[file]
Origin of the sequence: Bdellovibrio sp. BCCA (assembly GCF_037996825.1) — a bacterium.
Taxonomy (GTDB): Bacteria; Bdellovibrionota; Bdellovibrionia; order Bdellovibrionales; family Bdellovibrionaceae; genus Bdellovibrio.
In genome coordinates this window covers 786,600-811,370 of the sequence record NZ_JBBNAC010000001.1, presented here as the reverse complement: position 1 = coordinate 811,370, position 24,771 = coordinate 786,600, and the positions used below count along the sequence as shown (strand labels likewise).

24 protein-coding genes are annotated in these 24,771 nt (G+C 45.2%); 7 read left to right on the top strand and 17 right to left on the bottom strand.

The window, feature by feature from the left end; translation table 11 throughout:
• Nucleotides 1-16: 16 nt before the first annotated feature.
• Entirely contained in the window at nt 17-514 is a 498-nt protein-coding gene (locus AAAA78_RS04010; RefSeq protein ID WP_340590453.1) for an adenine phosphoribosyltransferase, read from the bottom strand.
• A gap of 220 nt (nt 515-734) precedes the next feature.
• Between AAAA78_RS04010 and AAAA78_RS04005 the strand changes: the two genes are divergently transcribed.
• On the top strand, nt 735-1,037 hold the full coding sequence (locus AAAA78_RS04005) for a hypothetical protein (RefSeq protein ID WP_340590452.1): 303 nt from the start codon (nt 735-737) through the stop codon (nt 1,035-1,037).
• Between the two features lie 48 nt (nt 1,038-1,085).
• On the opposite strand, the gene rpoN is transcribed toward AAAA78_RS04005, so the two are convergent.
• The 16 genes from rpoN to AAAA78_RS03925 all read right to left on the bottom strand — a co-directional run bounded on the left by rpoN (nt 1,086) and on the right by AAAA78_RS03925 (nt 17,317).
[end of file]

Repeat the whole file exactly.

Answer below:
Origin of the sequence: Bdellovibrio sp. BCCA (assembly GCF_037996825.1) — a bacterium.
Taxonomy (GTDB): Bacteria; Bdellovibrionota; Bdellovibrionia; order Bdellovibrionales; family Bdellovibrionaceae; genus Bdellovibrio.
In genome coordinates this window covers 786,600-811,370 of the sequence record NZ_JBBNAC010000001.1, presented here as the reverse complement: position 1 = coordinate 811,370, position 24,771 = coordinate 786,600, and the positions used below count along the sequence as shown (strand labels likewise).

24 protein-coding genes are annotated in these 24,771 nt (G+C 45.2%); 7 read left to right on the top strand and 17 right to left on the bottom strand.

The window, feature by feature from the left end; translation table 11 throughout:
• Nucleotides 1-16: 16 nt before the first annotated feature.
• Entirely contained in the window at nt 17-514 is a 498-nt protein-coding gene (locus AAAA78_RS04010; RefSeq protein ID WP_340590453.1) for an adenine phosphoribosyltransferase, read from the bottom strand.
• A gap of 220 nt (nt 515-734) precedes the next feature.
• Between AAAA78_RS04010 and AAAA78_RS04005 the strand changes: the two genes are divergently transcribed.
• On the top strand, nt 735-1,037 hold the full coding sequence (locus AAAA78_RS04005) for a hypothetical protein (RefSeq protein ID WP_340590452.1): 303 nt from the start codon (nt 735-737) through the stop codon (nt 1,035-1,037).
• Between the two features lie 48 nt (nt 1,038-1,085).
• On the opposite strand, the gene rpoN is transcribed toward AAAA78_RS04005, so the two are convergent.
• The 16 genes from rpoN to AAAA78_RS03925 all read right to left on the bottom strand — a co-directional run bounded on the left by rpoN (nt 1,086) and on the right by AAAA78_RS03925 (nt 17,317).